The Distributional Impact of Domestic Fuel Taxation
AbstractThis paper attempts to estimate the regressivity and distributional impact of a domestic fuel tax in Australia, in both cross-sectional and life-cycle contexts. The question of whether a tax policy may attempt to compensate for the regressivity of a domestic fuel tax by redistributing the tax revenue in the form of increased transfer payments to those on low incomes is also considered. The paper focuses on 'impact effects' and does not account for behavioral responses. However, special emphasis is placed on lifetime incidence. The results suggest that, compared with a tax on food which is the most regressive of all consumption taxes, the impact effects on income distribution of introducing a tax on domestic fuel are likely to be small. Furthermore, when transfer payments are adjusted to maintain revenue-neutrality, the regressivity is more than compesated. The results hold in both cross-sectional and life-cycle contexts.
Download InfoIf you experience problems downloading a file, check if you have the proper application to view it first. In case of further problems read the IDEAS help page. Note that these files are not on the IDEAS site. Please be patient as the files may be large.
Bibliographic InfoArticle provided by Queensland University of Technology (QUT), School of Economics and Finance in its journal Economic Analysis and Policy (EAP).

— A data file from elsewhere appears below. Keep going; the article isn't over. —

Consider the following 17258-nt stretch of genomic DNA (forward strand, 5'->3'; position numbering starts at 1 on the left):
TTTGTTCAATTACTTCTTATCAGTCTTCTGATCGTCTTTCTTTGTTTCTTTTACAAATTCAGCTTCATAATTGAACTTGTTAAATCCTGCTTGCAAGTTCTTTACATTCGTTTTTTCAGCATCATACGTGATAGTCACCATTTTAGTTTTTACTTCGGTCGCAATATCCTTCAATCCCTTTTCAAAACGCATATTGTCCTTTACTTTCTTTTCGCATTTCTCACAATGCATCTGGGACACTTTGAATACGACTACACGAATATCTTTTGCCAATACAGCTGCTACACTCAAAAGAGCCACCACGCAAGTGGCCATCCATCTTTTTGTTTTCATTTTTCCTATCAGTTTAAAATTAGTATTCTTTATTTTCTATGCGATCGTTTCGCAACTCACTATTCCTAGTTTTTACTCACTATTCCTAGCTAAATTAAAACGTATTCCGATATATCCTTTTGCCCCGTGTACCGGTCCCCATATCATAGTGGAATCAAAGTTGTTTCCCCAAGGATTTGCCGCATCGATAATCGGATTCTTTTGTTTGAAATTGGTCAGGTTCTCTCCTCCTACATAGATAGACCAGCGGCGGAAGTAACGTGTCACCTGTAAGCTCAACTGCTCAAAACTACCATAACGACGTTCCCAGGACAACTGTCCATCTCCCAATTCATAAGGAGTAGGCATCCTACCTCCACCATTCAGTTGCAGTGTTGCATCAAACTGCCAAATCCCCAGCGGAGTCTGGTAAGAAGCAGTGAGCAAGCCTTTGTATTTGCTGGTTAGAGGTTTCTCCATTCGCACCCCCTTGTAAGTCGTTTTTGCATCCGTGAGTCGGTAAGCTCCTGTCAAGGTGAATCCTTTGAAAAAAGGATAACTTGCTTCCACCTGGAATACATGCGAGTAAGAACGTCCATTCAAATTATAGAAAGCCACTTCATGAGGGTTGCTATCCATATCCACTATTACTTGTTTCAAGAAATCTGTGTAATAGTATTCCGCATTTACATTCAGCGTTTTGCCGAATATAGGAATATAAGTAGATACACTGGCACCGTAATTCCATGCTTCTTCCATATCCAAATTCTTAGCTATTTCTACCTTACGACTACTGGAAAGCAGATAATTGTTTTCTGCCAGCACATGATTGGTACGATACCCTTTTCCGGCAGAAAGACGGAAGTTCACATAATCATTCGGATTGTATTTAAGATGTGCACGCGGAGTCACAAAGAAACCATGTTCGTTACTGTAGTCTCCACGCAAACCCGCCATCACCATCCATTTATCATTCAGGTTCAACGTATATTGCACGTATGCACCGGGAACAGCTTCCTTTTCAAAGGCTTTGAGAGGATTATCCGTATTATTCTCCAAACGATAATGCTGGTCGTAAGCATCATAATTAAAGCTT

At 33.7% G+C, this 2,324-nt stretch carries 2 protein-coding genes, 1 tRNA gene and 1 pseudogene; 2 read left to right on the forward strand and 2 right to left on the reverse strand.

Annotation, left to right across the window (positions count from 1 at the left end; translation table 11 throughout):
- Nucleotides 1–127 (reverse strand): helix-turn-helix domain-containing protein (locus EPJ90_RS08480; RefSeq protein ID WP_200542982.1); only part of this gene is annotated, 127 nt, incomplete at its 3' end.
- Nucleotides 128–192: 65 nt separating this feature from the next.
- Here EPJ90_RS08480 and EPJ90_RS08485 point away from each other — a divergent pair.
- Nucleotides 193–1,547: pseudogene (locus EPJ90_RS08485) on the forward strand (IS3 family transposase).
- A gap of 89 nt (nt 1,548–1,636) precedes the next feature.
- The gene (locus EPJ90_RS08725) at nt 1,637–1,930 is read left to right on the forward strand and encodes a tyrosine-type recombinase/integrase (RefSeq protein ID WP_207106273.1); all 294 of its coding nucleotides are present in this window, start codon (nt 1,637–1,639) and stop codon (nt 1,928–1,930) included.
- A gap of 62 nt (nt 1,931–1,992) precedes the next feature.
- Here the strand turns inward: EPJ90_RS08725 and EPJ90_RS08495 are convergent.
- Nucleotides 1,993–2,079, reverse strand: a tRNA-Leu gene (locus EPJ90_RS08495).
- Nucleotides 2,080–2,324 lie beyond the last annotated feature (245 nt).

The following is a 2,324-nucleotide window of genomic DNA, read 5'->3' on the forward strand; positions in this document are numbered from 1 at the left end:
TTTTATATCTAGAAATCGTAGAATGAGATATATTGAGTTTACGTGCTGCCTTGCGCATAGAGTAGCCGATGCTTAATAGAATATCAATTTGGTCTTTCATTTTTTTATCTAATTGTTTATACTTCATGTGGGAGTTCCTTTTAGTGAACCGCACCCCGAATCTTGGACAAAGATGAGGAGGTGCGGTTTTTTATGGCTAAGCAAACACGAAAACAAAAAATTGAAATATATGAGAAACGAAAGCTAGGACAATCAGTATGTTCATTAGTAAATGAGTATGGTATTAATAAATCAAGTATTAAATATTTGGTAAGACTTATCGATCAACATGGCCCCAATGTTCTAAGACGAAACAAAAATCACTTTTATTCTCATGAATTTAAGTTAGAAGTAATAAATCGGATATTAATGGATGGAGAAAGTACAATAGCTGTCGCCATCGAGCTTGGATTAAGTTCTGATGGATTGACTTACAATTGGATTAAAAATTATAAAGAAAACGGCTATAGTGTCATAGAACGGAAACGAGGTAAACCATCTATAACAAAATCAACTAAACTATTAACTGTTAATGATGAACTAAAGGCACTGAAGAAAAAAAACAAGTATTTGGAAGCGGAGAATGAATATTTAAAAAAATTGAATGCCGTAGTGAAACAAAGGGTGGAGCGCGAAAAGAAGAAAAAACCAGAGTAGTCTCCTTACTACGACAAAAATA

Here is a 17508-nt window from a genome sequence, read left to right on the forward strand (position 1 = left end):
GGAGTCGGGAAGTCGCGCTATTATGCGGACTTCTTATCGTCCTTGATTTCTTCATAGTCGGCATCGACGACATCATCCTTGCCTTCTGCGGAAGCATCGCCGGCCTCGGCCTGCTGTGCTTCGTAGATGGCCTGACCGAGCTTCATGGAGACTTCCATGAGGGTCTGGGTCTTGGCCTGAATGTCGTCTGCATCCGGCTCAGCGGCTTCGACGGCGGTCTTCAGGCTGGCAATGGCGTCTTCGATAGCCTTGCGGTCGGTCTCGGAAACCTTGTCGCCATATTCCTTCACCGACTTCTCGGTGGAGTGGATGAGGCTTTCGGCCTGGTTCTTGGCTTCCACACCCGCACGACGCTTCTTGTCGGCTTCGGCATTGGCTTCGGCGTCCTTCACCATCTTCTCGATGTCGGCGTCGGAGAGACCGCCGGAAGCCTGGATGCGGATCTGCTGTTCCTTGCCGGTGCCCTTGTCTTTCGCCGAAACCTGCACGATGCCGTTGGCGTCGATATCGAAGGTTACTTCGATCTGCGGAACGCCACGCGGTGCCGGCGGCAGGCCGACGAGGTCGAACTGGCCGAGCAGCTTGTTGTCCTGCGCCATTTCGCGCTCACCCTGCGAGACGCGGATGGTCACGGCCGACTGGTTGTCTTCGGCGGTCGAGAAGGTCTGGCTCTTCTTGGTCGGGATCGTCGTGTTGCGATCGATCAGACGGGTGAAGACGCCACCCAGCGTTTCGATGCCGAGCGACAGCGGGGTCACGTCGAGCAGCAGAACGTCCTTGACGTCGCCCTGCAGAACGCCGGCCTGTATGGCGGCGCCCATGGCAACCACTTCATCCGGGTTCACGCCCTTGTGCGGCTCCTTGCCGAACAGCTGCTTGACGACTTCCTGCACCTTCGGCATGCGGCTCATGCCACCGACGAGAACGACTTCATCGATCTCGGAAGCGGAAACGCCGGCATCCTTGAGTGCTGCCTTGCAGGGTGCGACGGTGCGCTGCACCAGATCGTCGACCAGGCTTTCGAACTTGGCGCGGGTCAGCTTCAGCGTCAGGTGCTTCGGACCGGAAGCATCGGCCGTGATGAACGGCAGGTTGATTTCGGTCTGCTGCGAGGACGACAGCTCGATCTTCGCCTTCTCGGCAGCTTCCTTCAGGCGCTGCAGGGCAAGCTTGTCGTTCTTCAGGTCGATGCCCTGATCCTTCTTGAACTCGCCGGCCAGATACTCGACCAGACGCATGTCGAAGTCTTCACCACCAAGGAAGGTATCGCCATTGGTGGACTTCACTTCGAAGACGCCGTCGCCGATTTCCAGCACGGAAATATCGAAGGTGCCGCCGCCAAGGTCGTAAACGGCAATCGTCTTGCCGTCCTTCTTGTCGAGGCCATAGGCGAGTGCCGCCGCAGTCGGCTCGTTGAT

Volume (Year): 26 (1996)
Issue (Month): 2 (September)
Contact details of provider:
Postal: GPO Box 2434, BRISBANE QLD 4001
Web page: http://www.journals.elsevier.com/economic-analysis-and-policy/
More information through EDIRC
Revenue; Tax; Taxation; Transfer Payments;
Find related papers by JEL classification:
- H23 - Public Economics - - Taxation, Subsidies, and Revenue - - - Externalities; Redistributive Effects; Environmental Taxes and Subsidies
- H24 - Public Economics - - Taxation, Subsidies, and Revenue - - - Personal Income and Other Nonbusiness Taxes and Subsidies
- H31 - Public Economics - - Fiscal Policies and Behavior of Economic Agents - - - Household
You can help add them by filling out this form.
reading list or among the top items on IDEAS.Access and download statisticsgeneral information about how to correct material in RePEc.
For technical questions regarding this item, or to correct its authors, title, abstract, bibliographic or download information, contact: (Manuela Torgler).
If you have authored this item and are not yet registered with RePEc, we encourage you to do it here. This allows to link your profile to this item. It also allows you to accept potential citations to this item that we are uncertain about.
If references are entirely missing, you can add them using this form.
If the full references list an item that is present in RePEc, but the system did not link to it, you can help with this form.
If you know of missing items citing this one, you can help us creating those links by adding the relevant references in the same way as above, for each refering item. If you are a registered author of this item, you may also want to check the "citations" tab in your profile, as there may be some citations waiting for confirmation.
Please note that corrections may take a couple of weeks to filter through the various RePEc services.